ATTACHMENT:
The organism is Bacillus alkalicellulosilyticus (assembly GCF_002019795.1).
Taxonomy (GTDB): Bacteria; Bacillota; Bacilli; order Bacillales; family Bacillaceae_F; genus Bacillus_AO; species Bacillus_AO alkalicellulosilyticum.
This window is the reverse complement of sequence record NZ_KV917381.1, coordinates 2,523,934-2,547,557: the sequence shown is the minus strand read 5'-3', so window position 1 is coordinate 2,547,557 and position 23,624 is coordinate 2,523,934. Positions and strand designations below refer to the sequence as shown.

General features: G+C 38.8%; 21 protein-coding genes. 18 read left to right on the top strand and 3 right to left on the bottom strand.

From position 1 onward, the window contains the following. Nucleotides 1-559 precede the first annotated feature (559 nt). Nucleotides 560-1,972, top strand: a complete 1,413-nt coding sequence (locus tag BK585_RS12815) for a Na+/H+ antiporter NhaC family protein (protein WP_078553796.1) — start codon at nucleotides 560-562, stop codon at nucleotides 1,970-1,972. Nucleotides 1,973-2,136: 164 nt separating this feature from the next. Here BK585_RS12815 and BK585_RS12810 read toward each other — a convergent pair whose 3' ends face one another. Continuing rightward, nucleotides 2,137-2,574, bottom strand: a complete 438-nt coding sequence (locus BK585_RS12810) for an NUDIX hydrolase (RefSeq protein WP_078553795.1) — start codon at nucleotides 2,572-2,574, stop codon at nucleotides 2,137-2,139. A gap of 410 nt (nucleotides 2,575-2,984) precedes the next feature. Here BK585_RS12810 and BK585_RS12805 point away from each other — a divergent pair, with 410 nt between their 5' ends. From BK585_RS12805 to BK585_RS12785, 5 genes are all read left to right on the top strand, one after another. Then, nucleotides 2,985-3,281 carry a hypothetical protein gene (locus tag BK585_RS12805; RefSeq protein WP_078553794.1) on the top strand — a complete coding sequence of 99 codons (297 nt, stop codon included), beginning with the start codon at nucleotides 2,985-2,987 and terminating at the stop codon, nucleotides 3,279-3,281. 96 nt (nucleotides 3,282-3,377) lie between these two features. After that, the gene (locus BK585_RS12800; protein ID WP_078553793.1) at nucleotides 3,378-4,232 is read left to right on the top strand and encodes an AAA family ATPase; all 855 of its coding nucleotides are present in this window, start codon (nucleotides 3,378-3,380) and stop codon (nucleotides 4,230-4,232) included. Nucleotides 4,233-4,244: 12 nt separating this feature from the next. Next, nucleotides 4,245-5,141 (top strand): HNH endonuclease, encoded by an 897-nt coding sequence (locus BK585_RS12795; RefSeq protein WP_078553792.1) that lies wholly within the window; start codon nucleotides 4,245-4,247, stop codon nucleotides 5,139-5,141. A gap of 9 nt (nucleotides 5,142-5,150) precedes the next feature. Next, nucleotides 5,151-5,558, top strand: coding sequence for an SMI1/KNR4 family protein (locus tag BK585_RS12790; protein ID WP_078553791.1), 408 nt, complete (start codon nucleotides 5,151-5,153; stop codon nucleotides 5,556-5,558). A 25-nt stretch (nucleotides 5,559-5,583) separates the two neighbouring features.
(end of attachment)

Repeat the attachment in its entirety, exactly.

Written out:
The organism is Bacillus alkalicellulosilyticus (assembly GCF_002019795.1).
Taxonomy (GTDB): Bacteria; Bacillota; Bacilli; order Bacillales; family Bacillaceae_F; genus Bacillus_AO; species Bacillus_AO alkalicellulosilyticum.
This window is the reverse complement of sequence record NZ_KV917381.1, coordinates 2,523,934-2,547,557: the sequence shown is the minus strand read 5'-3', so window position 1 is coordinate 2,547,557 and position 23,624 is coordinate 2,523,934. Positions and strand designations below refer to the sequence as shown.

General features: G+C 38.8%; 21 protein-coding genes. 18 read left to right on the top strand and 3 right to left on the bottom strand.

From position 1 onward, the window contains the following. Nucleotides 1-559 precede the first annotated feature (559 nt). Nucleotides 560-1,972, top strand: a complete 1,413-nt coding sequence (locus tag BK585_RS12815) for a Na+/H+ antiporter NhaC family protein (protein WP_078553796.1) — start codon at nucleotides 560-562, stop codon at nucleotides 1,970-1,972. Nucleotides 1,973-2,136: 164 nt separating this feature from the next. Here BK585_RS12815 and BK585_RS12810 read toward each other — a convergent pair whose 3' ends face one another. Continuing rightward, nucleotides 2,137-2,574, bottom strand: a complete 438-nt coding sequence (locus BK585_RS12810) for an NUDIX hydrolase (RefSeq protein WP_078553795.1) — start codon at nucleotides 2,572-2,574, stop codon at nucleotides 2,137-2,139. A gap of 410 nt (nucleotides 2,575-2,984) precedes the next feature. Here BK585_RS12810 and BK585_RS12805 point away from each other — a divergent pair, with 410 nt between their 5' ends. From BK585_RS12805 to BK585_RS12785, 5 genes are all read left to right on the top strand, one after another. Then, nucleotides 2,985-3,281 carry a hypothetical protein gene (locus tag BK585_RS12805; RefSeq protein WP_078553794.1) on the top strand — a complete coding sequence of 99 codons (297 nt, stop codon included), beginning with the start codon at nucleotides 2,985-2,987 and terminating at the stop codon, nucleotides 3,279-3,281. 96 nt (nucleotides 3,282-3,377) lie between these two features. After that, the gene (locus BK585_RS12800; protein ID WP_078553793.1) at nucleotides 3,378-4,232 is read left to right on the top strand and encodes an AAA family ATPase; all 855 of its coding nucleotides are present in this window, start codon (nucleotides 3,378-3,380) and stop codon (nucleotides 4,230-4,232) included. Nucleotides 4,233-4,244: 12 nt separating this feature from the next. Next, nucleotides 4,245-5,141 (top strand): HNH endonuclease, encoded by an 897-nt coding sequence (locus BK585_RS12795; RefSeq protein WP_078553792.1) that lies wholly within the window; start codon nucleotides 4,245-4,247, stop codon nucleotides 5,139-5,141. A gap of 9 nt (nucleotides 5,142-5,150) precedes the next feature. Next, nucleotides 5,151-5,558, top strand: coding sequence for an SMI1/KNR4 family protein (locus tag BK585_RS12790; protein ID WP_078553791.1), 408 nt, complete (start codon nucleotides 5,151-5,153; stop codon nucleotides 5,556-5,558). A 25-nt stretch (nucleotides 5,559-5,583) separates the two neighbouring features.